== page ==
Kitz Forum

Computer Software => Security => Topic started by: roseway on March 30, 2018, 07:29:36 AM

Title: Nasty scam
Post by: roseway on March 30, 2018, 07:29:36 AM
I received this lovely message this morning, sent to my normal email address. The bit about switching on the webcam is nonsense because I don't have one, and I don't use a laptop. (Also I don't do what they say they caught me doing.)

I'm not personally concerned, but I'm not sure where to report this. Presumably millions of these have been sent out. Any ideas?

Quote
Hi my friend. I m a member of the group of web criminals in Korea. We use your working email cause we think that you will check it. Last month my team infected web-site with porn and just as you pressed on a play your appliance started recording your screen and switching on cam to capture you self-abusing.As a result I reckon you understand which compromising evidence Ive got. In addition, my soft force your device act as remote desktop with many abilities as keylogger,parser etc. Finally, my soft picked all evidence,especially all your contacts from messengers,e-mails,social networks. To safe your reputation you must send 500 united states dollars in bitcoins. We are sure that you have this sum. Use this Bitcoin address to pay - [Deleted] You must use it as usual credit card number. If you send bitcoins We will delete everything about you. Use internet to understand how to buy bitcoins. For example you can buy them at localbitoins. com. If you have a problem with this, try to find the nearest BTC ATM at coin atm radar. You have no more than 24 hours since you open this letter to finish a transaction.You can complain cops, but they can not find us I write you through our bot network, also I do not live in your country.If you want us to show proofs we can send it to 5 your contacts then we will share their links. If you want you will ask them if they have received something or not.For some questions just reply. Think better.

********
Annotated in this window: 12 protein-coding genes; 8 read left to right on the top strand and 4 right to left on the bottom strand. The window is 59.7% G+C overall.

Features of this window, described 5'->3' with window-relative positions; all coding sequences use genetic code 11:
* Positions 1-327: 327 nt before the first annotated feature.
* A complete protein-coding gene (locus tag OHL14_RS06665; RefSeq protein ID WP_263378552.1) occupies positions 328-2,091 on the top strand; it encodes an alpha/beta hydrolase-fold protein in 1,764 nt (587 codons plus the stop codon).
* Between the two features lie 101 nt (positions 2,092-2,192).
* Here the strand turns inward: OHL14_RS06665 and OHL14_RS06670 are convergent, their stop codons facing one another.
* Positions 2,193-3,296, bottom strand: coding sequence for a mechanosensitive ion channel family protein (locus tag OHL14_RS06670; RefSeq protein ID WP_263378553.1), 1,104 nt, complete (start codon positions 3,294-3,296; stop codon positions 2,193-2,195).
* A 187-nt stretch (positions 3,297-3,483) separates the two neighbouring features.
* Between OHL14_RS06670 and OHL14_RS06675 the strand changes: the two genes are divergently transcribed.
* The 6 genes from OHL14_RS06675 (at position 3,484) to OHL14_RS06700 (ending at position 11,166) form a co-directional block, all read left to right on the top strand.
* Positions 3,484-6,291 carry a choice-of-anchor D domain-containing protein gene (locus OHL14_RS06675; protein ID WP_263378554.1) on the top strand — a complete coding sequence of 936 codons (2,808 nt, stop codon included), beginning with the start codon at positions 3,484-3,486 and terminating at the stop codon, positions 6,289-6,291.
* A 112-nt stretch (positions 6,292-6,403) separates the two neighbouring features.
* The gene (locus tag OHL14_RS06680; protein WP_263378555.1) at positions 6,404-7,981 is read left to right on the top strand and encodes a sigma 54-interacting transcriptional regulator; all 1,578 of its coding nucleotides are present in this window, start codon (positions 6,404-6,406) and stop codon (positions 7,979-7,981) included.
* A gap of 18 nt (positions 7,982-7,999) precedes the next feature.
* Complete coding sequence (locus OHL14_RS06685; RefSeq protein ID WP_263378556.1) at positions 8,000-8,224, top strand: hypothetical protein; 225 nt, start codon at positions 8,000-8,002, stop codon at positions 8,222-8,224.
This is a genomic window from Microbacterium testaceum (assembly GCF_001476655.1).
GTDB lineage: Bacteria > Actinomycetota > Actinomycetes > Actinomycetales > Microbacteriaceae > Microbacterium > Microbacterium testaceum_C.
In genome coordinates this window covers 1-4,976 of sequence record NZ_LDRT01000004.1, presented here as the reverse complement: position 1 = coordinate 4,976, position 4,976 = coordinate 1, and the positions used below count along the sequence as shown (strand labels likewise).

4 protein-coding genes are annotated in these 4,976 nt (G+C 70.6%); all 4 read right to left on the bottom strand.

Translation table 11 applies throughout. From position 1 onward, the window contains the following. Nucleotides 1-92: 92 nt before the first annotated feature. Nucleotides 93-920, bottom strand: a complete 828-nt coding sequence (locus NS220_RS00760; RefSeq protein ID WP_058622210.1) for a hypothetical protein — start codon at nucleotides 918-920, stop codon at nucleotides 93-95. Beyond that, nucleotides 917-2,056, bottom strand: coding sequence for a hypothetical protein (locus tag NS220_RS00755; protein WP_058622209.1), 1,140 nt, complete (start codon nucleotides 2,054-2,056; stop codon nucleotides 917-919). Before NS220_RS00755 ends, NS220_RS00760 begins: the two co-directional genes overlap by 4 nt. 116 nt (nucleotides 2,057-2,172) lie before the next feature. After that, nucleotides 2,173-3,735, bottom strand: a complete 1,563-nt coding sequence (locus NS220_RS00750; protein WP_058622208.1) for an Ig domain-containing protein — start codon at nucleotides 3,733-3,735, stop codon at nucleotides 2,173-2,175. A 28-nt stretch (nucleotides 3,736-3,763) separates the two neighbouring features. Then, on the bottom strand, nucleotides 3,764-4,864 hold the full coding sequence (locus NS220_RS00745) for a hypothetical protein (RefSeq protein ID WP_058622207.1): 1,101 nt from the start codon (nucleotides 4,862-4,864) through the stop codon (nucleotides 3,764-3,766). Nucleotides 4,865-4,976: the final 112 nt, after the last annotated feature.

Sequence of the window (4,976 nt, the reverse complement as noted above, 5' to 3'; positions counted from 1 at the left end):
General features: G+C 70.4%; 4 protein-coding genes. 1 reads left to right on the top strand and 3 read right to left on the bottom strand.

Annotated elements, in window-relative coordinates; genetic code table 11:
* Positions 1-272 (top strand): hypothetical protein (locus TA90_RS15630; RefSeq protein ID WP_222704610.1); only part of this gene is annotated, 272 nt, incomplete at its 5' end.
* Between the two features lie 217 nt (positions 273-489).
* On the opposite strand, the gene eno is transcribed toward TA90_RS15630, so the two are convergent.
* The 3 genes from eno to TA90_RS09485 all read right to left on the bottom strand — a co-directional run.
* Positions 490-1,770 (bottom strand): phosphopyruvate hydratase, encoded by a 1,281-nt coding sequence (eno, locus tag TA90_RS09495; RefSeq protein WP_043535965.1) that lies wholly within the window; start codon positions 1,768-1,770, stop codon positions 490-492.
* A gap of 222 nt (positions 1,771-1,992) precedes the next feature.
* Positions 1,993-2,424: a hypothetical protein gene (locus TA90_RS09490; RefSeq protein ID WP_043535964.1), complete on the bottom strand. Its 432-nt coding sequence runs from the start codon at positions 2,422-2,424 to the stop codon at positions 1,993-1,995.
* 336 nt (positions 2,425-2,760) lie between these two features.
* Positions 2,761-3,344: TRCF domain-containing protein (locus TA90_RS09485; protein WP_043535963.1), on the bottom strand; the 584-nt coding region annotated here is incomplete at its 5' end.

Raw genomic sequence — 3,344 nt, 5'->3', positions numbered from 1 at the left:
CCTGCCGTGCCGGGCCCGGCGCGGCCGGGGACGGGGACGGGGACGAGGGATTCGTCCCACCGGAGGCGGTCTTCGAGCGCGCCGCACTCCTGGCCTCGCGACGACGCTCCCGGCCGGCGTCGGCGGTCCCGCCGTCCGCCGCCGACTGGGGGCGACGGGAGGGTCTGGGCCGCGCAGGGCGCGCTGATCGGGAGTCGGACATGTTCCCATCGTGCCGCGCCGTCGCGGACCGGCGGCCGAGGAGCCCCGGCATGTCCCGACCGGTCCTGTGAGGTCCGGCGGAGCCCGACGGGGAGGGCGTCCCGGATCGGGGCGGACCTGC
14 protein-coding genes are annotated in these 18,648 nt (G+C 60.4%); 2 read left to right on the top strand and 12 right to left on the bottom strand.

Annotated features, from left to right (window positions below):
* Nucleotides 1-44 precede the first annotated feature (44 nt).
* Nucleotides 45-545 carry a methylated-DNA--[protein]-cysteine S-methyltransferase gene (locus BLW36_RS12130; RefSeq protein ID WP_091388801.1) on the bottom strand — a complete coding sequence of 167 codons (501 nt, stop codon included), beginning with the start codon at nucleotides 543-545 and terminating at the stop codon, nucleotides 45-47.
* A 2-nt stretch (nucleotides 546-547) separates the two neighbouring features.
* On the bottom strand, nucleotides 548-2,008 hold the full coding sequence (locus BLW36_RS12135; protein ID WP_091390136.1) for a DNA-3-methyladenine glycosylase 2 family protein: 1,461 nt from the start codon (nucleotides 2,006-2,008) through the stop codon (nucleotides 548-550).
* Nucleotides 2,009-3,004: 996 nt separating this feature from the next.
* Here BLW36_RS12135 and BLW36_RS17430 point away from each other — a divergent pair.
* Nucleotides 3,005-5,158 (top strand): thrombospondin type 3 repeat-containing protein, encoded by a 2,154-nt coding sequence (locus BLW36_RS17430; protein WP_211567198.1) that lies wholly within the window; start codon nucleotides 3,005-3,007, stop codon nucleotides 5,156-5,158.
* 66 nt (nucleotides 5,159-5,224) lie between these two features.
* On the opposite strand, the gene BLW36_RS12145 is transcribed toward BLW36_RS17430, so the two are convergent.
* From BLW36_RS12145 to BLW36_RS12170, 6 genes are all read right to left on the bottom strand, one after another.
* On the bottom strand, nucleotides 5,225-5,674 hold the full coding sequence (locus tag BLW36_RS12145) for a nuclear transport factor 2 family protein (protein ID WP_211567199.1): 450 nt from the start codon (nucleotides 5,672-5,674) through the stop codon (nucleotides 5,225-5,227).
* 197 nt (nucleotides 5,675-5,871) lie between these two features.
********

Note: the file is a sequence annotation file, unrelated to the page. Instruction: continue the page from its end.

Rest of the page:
Title: Re: Nasty scam
Post by: Ronski on March 30, 2018, 07:36:38 AM
I'm sure someone else posted recently with a very similar email, they'll try anything to frighten people into sending money.
Title: Re: Nasty scam
Post by: roseway on March 30, 2018, 07:55:11 AM
I've forwarded it to NFIB Phishing and reported it to Action Fraud.
Title: Re: Nasty scam
Post by: burakkucat on March 30, 2018, 04:39:11 PM
Yes, that is the best course of action.
Title: Re: Nasty scam
Post by: kitz on March 31, 2018, 11:30:09 AM
I've had a couple of these over the past week or so.  Like Eric I dont have a cam, nvm a front camera.. nor do I visit porn sites.  I got one last week which I binned without further ado.   This one came today.

Quote
Тickеt#434173610: <myemailaddress> 29.03.2018 04:40:06 Compromative evidence


Hello...

Dont pay attention on my grammar, I am from Belgium.We put the malicious program onto your OS.After that I stole all individual info from your OS. Additionally I obtained slightly more evidence.The most entertaining evidence that I received- its a videotape with your w**king.I installed virus on a porn page and then you downloaded it. The moment you picked the video and tapped on a play, my software instantly adjusted on your device.

After downloading, your front-camera made the videotape with you self-abusing,  additionally malware captured exactly the porn video you masturbated on. In next week my virus grabbed all your social media and work contacts.

If you need to erase the records- transfer me 480 euro in Bitcoins.
Its my Bitcoin wallet address - 176X1axgckKMmBDfbLomNcdLTVpK7quKko 

You have 20 h. to go from this moment. As soon as I get transfer I will erase the evidence evermore. Other way I will send the record to all your colleagues and friends.

According to this (https://nexusconsultancy.co.uk/blog/good-luck-solving-problems-email-scam/) it appears to be doing the rounds atm and they are chancing their luck in the hope that someone is naive enough to pay up.   Extortion phishing is the new spam :(